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Cyclist Ride: New book showcases the 50 greatest cycling routes in the world

2 Sep 2020

Cyclist magazine has launched a brand new book, Ride. Featuring 50 of the greatest rides in the world, the book is bursting with route maps, first-hand ride reports and breathtaking photography.

Ride covers the pinnacle of road riding in Europe, from the troll roads of northern Norway to the sun-drenched coastal roads of southern Spain, and also includes rides from as far afield as Vietnam, Ethiopia and Lebanon, as well as the USA.

Cyclist magazine is for anyone who simply loves cycling. Every issue is packed with rides that get every cyclist’s imagination running wild, exclusives from the most iconic brands in cycling and the latest bikes, gear and technology that help make the time in the saddle that little bit more fun.

Buy Cyclist Ride from Amazon now

While travelling has been placed on pause for many in 2020, Ride plugs that gap, transporting the reader to 50 different locations across the world. The immersive photography and in-depth reports about each place make the reader feel like they’re right there too.

This book is the essential tool in planning where to take that all-important first big ride as soon as it’s safe to do so.

Here is a little extract from our ride in Davos, Switzerland.

When it’s not hosting global political leaders, Davos in Switzerland makes the ideal starting point for this stunning ride that tackles two spectacularly contrasting climbs.

Compared with the picture-postcard scenery of the Albula Pass, the nearby Flüela Pass is its no-nonsense, get-to-the-point cousin. It’s not ugly exactly, but it’s more Mickey Rourke than Johnny Depp – rugged, uncompromising and not an encounter you’re likely to forget in a hurry...

The ride starts in Davos, at 1,560m (5,118ft) above sea level, the highest city in Europe and home to the annual World Economic Forum. You head south on the fast, wide Funtauna Road, which follows a railway line and river down into the Landwasser Valley.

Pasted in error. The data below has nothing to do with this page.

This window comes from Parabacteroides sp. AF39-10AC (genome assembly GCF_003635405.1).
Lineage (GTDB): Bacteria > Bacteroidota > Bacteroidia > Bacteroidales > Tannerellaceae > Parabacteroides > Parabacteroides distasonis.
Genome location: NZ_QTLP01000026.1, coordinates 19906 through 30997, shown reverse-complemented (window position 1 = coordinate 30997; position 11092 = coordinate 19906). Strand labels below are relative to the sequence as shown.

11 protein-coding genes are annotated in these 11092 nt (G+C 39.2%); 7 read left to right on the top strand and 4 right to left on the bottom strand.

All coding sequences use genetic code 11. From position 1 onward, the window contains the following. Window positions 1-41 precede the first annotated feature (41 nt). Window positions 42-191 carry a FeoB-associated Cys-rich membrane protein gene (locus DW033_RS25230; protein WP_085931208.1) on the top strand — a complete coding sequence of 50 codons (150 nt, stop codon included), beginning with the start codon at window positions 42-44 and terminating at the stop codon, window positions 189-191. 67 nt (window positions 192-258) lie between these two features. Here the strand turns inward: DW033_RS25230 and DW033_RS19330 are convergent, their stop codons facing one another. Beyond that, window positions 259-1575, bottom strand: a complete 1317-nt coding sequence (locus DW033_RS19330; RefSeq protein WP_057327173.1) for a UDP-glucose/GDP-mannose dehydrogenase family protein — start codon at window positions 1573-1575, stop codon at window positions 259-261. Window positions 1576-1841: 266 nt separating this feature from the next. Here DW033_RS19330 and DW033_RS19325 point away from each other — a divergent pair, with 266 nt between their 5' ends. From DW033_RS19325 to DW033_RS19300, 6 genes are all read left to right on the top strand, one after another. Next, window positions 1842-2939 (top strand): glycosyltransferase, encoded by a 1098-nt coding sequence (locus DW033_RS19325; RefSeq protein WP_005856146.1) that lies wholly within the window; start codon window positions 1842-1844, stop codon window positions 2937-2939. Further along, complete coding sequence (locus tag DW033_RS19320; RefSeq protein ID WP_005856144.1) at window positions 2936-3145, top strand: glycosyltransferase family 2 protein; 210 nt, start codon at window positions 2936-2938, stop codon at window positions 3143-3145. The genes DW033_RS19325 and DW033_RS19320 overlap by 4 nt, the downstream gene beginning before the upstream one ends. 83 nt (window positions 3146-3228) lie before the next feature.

It’s an easy, exhilarating warm-up that takes you into the 2.7-km (1⅔-mile) Landwasser Tunnel (well illuminated, unlike many of its French and Italian counterparts) and through pretty villages full of flower-bedecked balconies and pastel-coloured shutters. For the next 20km (12 miles) you can stretch your legs and gulp down pure Alpine air.

You pass through Wiesen and Alvaneu, then turn left onto a well-surfaced but narrow lane that plunges steeply down to the railway and river before starting its almost imperceptible climb towards the Albula Pass.

By the time the valley walls close in on you, the gradient has asserted itself and you’ll be out of the saddle. Another river crashes through the gorge to your right, until its roaring subsides as the road snakes upwards towards a distant chink in the wall of rock above us.

Once you’re through this gap, a whole new panorama of rolling pastures, dense forests and rugged peaks is revealed, and in the middle of this natural amphitheatre is the village of Bergün. Here the road surface turns to cobbles and slants upwards through a warren of stone and timber buildings.

The beautiful hardback book written by Mitchell Beazley priced at £30 is now available in bookshops and can be bought from Amazon here